The practical necessity back of these legal distinctions is too plain to require exposition. The state must be permitted generally to pursue its governing and business functions free from interference by its courts. Its Legislature may, indeed, make such provision for suits as its wisdom suggests. It will surround the jurisdiction with such restrictions as public policy may seem to require. A familiar instance is the limited jurisdiction of courts of claims.

The Legislature may also deem it wise, as to some of its business, to intrust it to an arm or agency with power to acquire and hold title to property, to make contracts in its own name, and to sue and be sued. The business may still be essentially that of the state. Nevertheless it ceases to be such in legal contemplation, to the extent that the citizen may then have judicial remedie^. Locke v. Board of Trustees, supra.

The Legislature might easily have constituted the highway commission a corporation. The fact that it did not, but requires it to contract, take title, and sue in the state’s name, is strongly suggestive of a deliberate *262policy to conduct the business of constructing and maintaining highways on the faith and credit of the state, and not upon the legal responsibility of a corporation.

Section 43-111, supra, authorizes a special proceeding for “ascertaining and paying * * * damages” when property “has been by any corporation damaged for public use.” Though, appellant, by much of his argument, endeavors to establish the right to an ordinary civil action, the third prayer of his complaint shows an attempt to have his damages ascertained under this section. Only by the most liberal construction could “any corporation” be held to include the state or its non-corporate agency, .the commission.

Because section 43-111 is found in the chapter on eminent domain, appellant would have it mean “any corporation hereby authorized to proceed in condemnation.” Then he contends that the state should be deemed such a corporation because, as amended in 1929, section 43-115 now authorizes the state to proceed in condemnation to acquire property for roads. We do not think either that the Legislature had any such intent, or that sound principles of interpretation, warrant us in attributing it.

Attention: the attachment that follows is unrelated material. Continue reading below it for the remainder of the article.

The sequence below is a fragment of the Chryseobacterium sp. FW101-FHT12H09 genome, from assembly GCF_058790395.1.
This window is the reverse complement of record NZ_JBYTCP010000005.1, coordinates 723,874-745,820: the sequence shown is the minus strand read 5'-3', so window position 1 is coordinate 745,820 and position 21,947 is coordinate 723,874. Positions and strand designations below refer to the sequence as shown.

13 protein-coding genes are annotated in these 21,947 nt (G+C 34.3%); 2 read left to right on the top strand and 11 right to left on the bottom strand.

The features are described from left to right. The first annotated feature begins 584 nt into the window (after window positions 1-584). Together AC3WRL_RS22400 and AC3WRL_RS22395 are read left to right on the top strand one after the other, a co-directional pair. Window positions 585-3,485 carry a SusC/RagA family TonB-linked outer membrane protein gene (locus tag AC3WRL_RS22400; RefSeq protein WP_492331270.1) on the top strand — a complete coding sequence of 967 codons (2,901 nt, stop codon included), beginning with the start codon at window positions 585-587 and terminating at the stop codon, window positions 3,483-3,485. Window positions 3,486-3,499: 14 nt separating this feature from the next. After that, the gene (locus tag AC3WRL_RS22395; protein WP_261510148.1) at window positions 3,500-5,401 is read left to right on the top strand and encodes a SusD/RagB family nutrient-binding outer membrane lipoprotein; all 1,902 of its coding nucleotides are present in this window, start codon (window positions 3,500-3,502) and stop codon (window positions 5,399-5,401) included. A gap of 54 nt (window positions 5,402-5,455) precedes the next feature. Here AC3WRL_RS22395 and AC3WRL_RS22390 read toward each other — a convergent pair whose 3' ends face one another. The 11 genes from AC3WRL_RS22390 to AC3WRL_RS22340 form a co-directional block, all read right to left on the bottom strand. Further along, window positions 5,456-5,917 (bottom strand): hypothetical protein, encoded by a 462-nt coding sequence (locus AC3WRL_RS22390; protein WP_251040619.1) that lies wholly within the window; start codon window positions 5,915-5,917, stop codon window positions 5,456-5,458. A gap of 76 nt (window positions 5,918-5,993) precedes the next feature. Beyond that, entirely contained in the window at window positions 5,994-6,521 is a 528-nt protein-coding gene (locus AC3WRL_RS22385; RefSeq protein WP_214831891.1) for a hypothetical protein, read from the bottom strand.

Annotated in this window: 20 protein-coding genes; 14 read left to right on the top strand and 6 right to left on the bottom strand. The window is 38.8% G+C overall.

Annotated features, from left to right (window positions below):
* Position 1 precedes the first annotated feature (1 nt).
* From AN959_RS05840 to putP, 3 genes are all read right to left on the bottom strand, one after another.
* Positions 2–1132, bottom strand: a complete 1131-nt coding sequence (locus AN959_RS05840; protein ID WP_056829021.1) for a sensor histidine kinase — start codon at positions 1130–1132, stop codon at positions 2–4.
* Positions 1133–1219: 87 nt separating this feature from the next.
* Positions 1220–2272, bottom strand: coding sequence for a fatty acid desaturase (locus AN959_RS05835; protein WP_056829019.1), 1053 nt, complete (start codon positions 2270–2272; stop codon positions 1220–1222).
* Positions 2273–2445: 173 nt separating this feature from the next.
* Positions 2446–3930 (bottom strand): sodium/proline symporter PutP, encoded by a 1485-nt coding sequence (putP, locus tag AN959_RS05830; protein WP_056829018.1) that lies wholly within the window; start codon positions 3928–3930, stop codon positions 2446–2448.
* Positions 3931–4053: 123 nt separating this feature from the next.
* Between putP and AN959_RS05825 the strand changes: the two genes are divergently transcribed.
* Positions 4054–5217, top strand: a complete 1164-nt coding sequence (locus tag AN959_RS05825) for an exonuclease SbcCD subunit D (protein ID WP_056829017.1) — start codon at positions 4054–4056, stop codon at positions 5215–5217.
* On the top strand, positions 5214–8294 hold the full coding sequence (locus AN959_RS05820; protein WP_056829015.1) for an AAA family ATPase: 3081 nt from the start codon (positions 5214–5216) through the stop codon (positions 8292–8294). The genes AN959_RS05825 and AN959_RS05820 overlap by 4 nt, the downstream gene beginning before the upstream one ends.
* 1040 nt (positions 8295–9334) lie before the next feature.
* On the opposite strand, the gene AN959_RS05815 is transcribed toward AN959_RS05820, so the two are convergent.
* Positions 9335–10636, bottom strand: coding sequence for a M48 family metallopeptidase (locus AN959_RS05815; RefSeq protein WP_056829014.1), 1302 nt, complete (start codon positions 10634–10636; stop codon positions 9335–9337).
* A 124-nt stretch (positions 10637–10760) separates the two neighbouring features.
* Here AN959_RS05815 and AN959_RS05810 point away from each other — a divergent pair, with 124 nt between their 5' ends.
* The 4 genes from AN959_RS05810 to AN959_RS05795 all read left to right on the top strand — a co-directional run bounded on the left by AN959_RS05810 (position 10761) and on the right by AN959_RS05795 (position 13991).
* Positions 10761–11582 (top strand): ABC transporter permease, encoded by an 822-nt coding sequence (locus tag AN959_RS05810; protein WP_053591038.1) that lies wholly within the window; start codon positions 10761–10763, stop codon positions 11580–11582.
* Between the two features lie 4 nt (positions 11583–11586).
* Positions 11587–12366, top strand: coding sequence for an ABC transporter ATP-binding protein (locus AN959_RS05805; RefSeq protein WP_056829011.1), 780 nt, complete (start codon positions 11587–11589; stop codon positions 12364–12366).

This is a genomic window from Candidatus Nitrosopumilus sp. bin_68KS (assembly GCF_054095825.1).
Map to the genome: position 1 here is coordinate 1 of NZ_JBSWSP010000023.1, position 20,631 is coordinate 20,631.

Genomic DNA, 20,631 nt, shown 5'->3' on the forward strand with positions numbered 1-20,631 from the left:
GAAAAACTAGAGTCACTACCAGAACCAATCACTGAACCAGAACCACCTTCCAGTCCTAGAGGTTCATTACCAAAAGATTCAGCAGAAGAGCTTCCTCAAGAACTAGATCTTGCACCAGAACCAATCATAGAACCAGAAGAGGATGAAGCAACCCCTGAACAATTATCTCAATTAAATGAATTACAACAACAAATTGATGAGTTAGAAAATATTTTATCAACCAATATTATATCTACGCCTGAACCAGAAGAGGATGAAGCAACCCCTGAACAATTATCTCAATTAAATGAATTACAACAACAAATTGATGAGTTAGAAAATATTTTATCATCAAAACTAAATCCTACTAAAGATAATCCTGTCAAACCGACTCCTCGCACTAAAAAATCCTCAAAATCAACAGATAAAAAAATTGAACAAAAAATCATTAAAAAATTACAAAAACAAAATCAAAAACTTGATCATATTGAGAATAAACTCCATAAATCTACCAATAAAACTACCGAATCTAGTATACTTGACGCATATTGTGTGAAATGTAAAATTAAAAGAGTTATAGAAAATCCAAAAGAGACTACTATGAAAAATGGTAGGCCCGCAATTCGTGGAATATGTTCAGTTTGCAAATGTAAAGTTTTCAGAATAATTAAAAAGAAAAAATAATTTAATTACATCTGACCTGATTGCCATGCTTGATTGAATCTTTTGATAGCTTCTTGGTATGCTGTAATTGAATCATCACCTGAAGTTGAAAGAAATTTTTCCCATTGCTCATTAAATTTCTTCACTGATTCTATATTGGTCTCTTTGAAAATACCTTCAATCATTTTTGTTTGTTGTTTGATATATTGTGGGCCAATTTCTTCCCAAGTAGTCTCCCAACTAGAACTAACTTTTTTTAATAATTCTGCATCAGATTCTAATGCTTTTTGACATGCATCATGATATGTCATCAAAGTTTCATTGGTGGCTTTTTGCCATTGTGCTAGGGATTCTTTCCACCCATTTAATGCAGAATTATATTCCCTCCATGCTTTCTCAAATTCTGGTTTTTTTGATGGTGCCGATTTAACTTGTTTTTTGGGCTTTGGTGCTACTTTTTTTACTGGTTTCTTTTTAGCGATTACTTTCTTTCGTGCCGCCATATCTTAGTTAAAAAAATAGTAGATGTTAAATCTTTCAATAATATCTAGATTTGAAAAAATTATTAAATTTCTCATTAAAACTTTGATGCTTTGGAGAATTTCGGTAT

We have said so much because of appellant’s insistence upon his remediless situation as against an invasion of his constitutional right — a matter to which no court should turn a deaf ear. We are warned, however, that one branch of government may not safely or wisely carry its zeal for the rights of the citizen so far as to encroach upon the functions of a co-ordinate branch. The courts cannot act in a case like this without impairing or destroying the salutary immunity from suit. The Legislature can act in the particular case or by general provision, and with proper regard for the public interest. The Legislature is no doubt as sensitive to injustice as the courts. By unsound or specious reasoning we might arrive at rough justice in a particular ease. More often' we could do nothing. It is better that all understand that the legislative rssponsibility is undivided.

We have not thought it necessary to support these principles by citations at large. We deem them well established in this jurisdiction. In addition to the New Mexico cases already cited, American Trust & Savings Bank v. Scobee, 29 N. M. 436, 224 P. 788, may be noted.

Nor do we take space to review the decisions relied on by appellant. In addition to those already noted, we may mention Board of Councilmen of City of Frankfort v. State Highway Commission, 236 Ky. 253, 32 S.W. (2d) 1008; Chick Springs Water Co., Inc., v. State Highway Department, 159 S. C. 481, 157 S. E. 842; Great Northern Ry. Co. v. State of Washington, 102 Wash. 348, 173 P. 40, L. R. A. 1918E, 987; State v. Ward, 9 Heisk. (Tenn.) 100; Arkansas State Highway Commission v. Dodge, 181 Ark. 539, 26 S. W. (2d) 879.

*263It being our conclusion that the learned district judge properly sustained the demurrer, the judgment will be affirmed, and the cause remanded. It is so ordered.


ZINN, J., did not participate.